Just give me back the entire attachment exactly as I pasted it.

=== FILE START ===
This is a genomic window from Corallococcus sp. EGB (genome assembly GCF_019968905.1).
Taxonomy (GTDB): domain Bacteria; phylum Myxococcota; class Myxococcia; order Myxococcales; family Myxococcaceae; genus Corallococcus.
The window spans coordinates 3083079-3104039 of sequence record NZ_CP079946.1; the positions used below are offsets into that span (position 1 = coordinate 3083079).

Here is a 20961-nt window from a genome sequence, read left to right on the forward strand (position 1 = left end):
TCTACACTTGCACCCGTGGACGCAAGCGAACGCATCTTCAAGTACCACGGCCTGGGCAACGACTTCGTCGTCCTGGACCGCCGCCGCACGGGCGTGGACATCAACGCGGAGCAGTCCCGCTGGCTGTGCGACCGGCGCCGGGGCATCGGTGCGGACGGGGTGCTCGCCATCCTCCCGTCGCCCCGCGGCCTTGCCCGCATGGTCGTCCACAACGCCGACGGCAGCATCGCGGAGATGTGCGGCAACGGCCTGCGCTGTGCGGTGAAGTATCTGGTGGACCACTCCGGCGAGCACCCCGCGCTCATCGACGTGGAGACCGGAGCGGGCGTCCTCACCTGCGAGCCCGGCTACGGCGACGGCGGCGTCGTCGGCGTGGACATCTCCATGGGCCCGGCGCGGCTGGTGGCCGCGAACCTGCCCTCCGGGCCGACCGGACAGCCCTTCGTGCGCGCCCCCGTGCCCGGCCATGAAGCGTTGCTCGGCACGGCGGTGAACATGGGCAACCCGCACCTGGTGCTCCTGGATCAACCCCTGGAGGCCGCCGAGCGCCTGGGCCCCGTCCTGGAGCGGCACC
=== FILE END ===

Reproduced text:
This is a genomic window from Corallococcus sp. EGB (genome assembly GCF_019968905.1).
Taxonomy (GTDB): domain Bacteria; phylum Myxococcota; class Myxococcia; order Myxococcales; family Myxococcaceae; genus Corallococcus.
The window spans coordinates 3083079-3104039 of sequence record NZ_CP079946.1; the positions used below are offsets into that span (position 1 = coordinate 3083079).

Here is a 20961-nt window from a genome sequence, read left to right on the forward strand (position 1 = left end):
TCTACACTTGCACCCGTGGACGCAAGCGAACGCATCTTCAAGTACCACGGCCTGGGCAACGACTTCGTCGTCCTGGACCGCCGCCGCACGGGCGTGGACATCAACGCGGAGCAGTCCCGCTGGCTGTGCGACCGGCGCCGGGGCATCGGTGCGGACGGGGTGCTCGCCATCCTCCCGTCGCCCCGCGGCCTTGCCCGCATGGTCGTCCACAACGCCGACGGCAGCATCGCGGAGATGTGCGGCAACGGCCTGCGCTGTGCGGTGAAGTATCTGGTGGACCACTCCGGCGAGCACCCCGCGCTCATCGACGTGGAGACCGGAGCGGGCGTCCTCACCTGCGAGCCCGGCTACGGCGACGGCGGCGTCGTCGGCGTGGACATCTCCATGGGCCCGGCGCGGCTGGTGGCCGCGAACCTGCCCTCCGGGCCGACCGGACAGCCCTTCGTGCGCGCCCCCGTGCCCGGCCATGAAGCGTTGCTCGGCACGGCGGTGAACATGGGCAACCCGCACCTGGTGCTCCTGGATCAACCCCTGGAGGCCGCCGAGCGCCTGGGCCCCGTCCTGGAGCGGCACC